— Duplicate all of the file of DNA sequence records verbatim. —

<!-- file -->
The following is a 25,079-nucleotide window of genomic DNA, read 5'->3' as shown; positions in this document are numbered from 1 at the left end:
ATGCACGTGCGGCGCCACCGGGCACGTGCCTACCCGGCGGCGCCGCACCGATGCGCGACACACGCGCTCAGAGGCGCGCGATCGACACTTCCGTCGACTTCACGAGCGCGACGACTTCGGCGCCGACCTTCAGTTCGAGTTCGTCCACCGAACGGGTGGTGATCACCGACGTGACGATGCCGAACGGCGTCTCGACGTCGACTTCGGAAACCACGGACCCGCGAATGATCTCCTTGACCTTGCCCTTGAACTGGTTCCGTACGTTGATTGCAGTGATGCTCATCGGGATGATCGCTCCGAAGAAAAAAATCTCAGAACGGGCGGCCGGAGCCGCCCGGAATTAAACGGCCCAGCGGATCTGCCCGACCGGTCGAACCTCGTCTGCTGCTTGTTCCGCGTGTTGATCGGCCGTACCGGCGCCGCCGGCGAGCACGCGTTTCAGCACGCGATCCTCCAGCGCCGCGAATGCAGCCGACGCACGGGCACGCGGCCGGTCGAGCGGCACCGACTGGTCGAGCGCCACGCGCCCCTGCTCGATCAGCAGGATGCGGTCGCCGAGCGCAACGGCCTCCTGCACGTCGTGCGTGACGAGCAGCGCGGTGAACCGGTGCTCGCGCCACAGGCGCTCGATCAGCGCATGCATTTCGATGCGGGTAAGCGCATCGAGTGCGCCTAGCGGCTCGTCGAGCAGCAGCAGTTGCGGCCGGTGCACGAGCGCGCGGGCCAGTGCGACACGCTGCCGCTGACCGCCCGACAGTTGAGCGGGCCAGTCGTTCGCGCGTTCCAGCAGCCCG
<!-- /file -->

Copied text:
The following is a 25,079-nucleotide window of genomic DNA, read 5'->3' as shown; positions in this document are numbered from 1 at the left end:
ATGCACGTGCGGCGCCACCGGGCACGTGCCTACCCGGCGGCGCCGCACCGATGCGCGACACACGCGCTCAGAGGCGCGCGATCGACACTTCCGTCGACTTCACGAGCGCGACGACTTCGGCGCCGACCTTCAGTTCGAGTTCGTCCACCGAACGGGTGGTGATCACCGACGTGACGATGCCGAACGGCGTCTCGACGTCGACTTCGGAAACCACGGACCCGCGAATGATCTCCTTGACCTTGCCCTTGAACTGGTTCCGTACGTTGATTGCAGTGATGCTCATCGGGATGATCGCTCCGAAGAAAAAAATCTCAGAACGGGCGGCCGGAGCCGCCCGGAATTAAACGGCCCAGCGGATCTGCCCGACCGGTCGAACCTCGTCTGCTGCTTGTTCCGCGTGTTGATCGGCCGTACCGGCGCCGCCGGCGAGCACGCGTTTCAGCACGCGATCCTCCAGCGCCGCGAATGCAGCCGACGCACGGGCACGCGGCCGGTCGAGCGGCACCGACTGGTCGAGCGCCACGCGCCCCTGCTCGATCAGCAGGATGCGGTCGCCGAGCGCAACGGCCTCCTGCACGTCGTGCGTGACGAGCAGCGCGGTGAACCGGTGCTCGCGCCACAGGCGCTCGATCAGCGCATGCATTTCGATGCGGGTAAGCGCATCGAGTGCGCCTAGCGGCTCGTCGAGCAGCAGCAGTTGCGGCCGGTGCACGAGCGCGCGGGCCAGTGCGACACGCTGCCGCTGACCGCCCGACAGTTGAGCGGGCCAGTCGTTCGCGCGTTCCAGCAGCCCG